Urbanization of areas alters the natural hydrology of the land through the creation of impervious surfaces, removal of vegetation, and construction of storm sewer systems. These alterations impact physical processes and the biological communities of our waterways through the introduction of pollutants, creation of uncharacteristic hydrological regimes, and habitat loss and fragmentation. Integration of natural areas in our built environments will mitigate some of these effects and reduce the degradation of streams in urbanized watersheds. Guichon Creek flows through an urbanized environment, which includes the British Columbia Institute of Technology (BCIT) Burnaby campus. A tributary flows into Guichon Creek at the south end of campus and the majority of its flow is from a stormwater sewer which receives runoff from the residential area east of campus. The tributary is approximately 150 metres and runs between a community garden and a small gravel parking lot before entering Guichon Creek. This project proposes restoration of a 2,000 m2 parcel of land between Guichon Creek and the tributary. Restoration activities involve removal of an existing parking lot, management of invasive hybrid Japanese knotweed (Fallopia x bohemica) and Himalayan blackberry (Rubus armeniacus), creation of an off channel wetland, and addition of natural in-stream structures to the tributary. Wetlands provide important hydrological and ecological functions that will contribute to the restoration efforts on Guichon Creek. This wetland will improve hydrological functions of the Guichon Creek floodplain through increased groundwater infiltration, creation of a storage area, and pollutant filtration. Improving these functions is also an important component of making stream ecosystems more resilient to climate change. The wetland will also provide ecological benefits such as improved water quality and creation of amphibian habitat. This project focuses on the creation of habitat for northern red-legged frog (Rana aurora) and the Pacific chorus frog (Psuedacris regilla). Another important component of restoration in an urban environment is creating a connection between people and the environment. Restoration of this space provides opportunities for public involvement and environmental education and awareness. This creates a forum to discuss the effects of urbanization on streams and show people where the runoff from their neighbourhood ends up. Forming that connection between people and their environment is an important step to creating interest and involvement in environmental issues.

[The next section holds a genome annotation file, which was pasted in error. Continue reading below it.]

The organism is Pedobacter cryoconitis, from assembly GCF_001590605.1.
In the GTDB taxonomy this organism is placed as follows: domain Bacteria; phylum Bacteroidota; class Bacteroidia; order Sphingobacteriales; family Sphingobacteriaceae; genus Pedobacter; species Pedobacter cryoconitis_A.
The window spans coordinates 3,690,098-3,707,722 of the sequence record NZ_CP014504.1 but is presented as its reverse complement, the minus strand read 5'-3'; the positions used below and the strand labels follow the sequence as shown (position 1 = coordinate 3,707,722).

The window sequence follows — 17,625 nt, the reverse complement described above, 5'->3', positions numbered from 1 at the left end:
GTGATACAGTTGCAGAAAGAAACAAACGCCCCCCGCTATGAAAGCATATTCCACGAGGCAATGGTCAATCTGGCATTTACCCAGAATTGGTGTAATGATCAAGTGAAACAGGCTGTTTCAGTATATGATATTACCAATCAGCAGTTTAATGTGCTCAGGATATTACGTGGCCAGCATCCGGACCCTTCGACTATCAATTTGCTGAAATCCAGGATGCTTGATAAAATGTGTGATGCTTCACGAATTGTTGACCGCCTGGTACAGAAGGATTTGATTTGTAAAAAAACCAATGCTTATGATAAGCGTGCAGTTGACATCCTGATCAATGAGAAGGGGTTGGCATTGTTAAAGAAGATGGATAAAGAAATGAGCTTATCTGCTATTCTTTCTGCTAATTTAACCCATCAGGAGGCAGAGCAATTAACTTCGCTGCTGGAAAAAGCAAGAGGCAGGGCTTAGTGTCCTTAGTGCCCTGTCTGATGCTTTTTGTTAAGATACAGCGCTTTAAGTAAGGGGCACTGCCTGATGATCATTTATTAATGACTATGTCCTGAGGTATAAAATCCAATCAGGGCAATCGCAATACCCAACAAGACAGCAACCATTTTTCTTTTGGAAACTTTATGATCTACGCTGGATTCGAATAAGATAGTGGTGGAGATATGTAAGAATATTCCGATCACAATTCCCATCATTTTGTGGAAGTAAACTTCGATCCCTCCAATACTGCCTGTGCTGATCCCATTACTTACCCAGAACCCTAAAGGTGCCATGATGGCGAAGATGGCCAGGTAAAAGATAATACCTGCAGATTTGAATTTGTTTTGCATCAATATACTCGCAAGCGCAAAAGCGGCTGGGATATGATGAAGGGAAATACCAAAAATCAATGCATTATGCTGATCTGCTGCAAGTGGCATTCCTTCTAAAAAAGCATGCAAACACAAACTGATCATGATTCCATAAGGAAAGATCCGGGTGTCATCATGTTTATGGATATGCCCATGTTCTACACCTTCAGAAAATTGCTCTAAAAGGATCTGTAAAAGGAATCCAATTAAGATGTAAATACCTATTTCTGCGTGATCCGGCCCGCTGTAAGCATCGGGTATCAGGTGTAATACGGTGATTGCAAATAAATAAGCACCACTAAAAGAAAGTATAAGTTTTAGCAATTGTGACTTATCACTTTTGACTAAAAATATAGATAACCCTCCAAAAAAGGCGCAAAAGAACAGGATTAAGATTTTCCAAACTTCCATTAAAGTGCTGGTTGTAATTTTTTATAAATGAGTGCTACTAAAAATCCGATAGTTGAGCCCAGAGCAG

Simplified structure or fewer arthropods to eat?